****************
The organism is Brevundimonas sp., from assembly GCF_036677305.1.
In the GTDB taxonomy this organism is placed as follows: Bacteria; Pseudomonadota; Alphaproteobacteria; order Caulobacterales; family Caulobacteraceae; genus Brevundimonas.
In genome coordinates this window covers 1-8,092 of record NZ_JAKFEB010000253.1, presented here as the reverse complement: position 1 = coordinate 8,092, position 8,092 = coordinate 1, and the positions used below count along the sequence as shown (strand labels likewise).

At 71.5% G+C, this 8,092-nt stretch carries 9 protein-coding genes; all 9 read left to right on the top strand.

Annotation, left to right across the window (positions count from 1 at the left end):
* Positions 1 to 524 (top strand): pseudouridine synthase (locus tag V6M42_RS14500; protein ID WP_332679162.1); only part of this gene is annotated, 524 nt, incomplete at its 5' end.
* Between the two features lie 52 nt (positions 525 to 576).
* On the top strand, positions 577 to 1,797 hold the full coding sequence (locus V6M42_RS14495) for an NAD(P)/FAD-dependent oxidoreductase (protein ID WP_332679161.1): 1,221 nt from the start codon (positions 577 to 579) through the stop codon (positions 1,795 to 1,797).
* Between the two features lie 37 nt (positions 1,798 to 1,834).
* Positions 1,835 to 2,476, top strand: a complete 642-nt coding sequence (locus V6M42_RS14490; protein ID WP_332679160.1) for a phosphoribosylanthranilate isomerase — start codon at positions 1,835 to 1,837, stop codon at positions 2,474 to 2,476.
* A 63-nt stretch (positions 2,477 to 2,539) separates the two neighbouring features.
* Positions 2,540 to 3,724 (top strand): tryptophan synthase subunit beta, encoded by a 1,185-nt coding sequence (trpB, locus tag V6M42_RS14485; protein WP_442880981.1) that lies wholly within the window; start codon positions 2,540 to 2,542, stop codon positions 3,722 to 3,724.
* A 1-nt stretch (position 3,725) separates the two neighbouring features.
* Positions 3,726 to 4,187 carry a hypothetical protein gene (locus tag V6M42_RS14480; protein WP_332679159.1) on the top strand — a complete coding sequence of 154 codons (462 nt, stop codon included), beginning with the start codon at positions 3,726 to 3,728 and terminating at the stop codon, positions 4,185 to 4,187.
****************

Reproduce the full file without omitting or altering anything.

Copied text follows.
The organism is Brevundimonas sp., from assembly GCF_036677305.1.
In the GTDB taxonomy this organism is placed as follows: Bacteria; Pseudomonadota; Alphaproteobacteria; order Caulobacterales; family Caulobacteraceae; genus Brevundimonas.
In genome coordinates this window covers 1-8,092 of record NZ_JAKFEB010000253.1, presented here as the reverse complement: position 1 = coordinate 8,092, position 8,092 = coordinate 1, and the positions used below count along the sequence as shown (strand labels likewise).

At 71.5% G+C, this 8,092-nt stretch carries 9 protein-coding genes; all 9 read left to right on the top strand.

Annotation, left to right across the window (positions count from 1 at the left end):
* Positions 1 to 524 (top strand): pseudouridine synthase (locus tag V6M42_RS14500; protein ID WP_332679162.1); only part of this gene is annotated, 524 nt, incomplete at its 5' end.
* Between the two features lie 52 nt (positions 525 to 576).
* On the top strand, positions 577 to 1,797 hold the full coding sequence (locus V6M42_RS14495) for an NAD(P)/FAD-dependent oxidoreductase (protein ID WP_332679161.1): 1,221 nt from the start codon (positions 577 to 579) through the stop codon (positions 1,795 to 1,797).
* Between the two features lie 37 nt (positions 1,798 to 1,834).
* Positions 1,835 to 2,476, top strand: a complete 642-nt coding sequence (locus V6M42_RS14490; protein ID WP_332679160.1) for a phosphoribosylanthranilate isomerase — start codon at positions 1,835 to 1,837, stop codon at positions 2,474 to 2,476.
* A 63-nt stretch (positions 2,477 to 2,539) separates the two neighbouring features.
* Positions 2,540 to 3,724 (top strand): tryptophan synthase subunit beta, encoded by a 1,185-nt coding sequence (trpB, locus tag V6M42_RS14485; protein WP_442880981.1) that lies wholly within the window; start codon positions 2,540 to 2,542, stop codon positions 3,722 to 3,724.
* A 1-nt stretch (position 3,725) separates the two neighbouring features.
* Positions 3,726 to 4,187 carry a hypothetical protein gene (locus tag V6M42_RS14480; protein WP_332679159.1) on the top strand — a complete coding sequence of 154 codons (462 nt, stop codon included), beginning with the start codon at positions 3,726 to 3,728 and terminating at the stop codon, positions 4,185 to 4,187.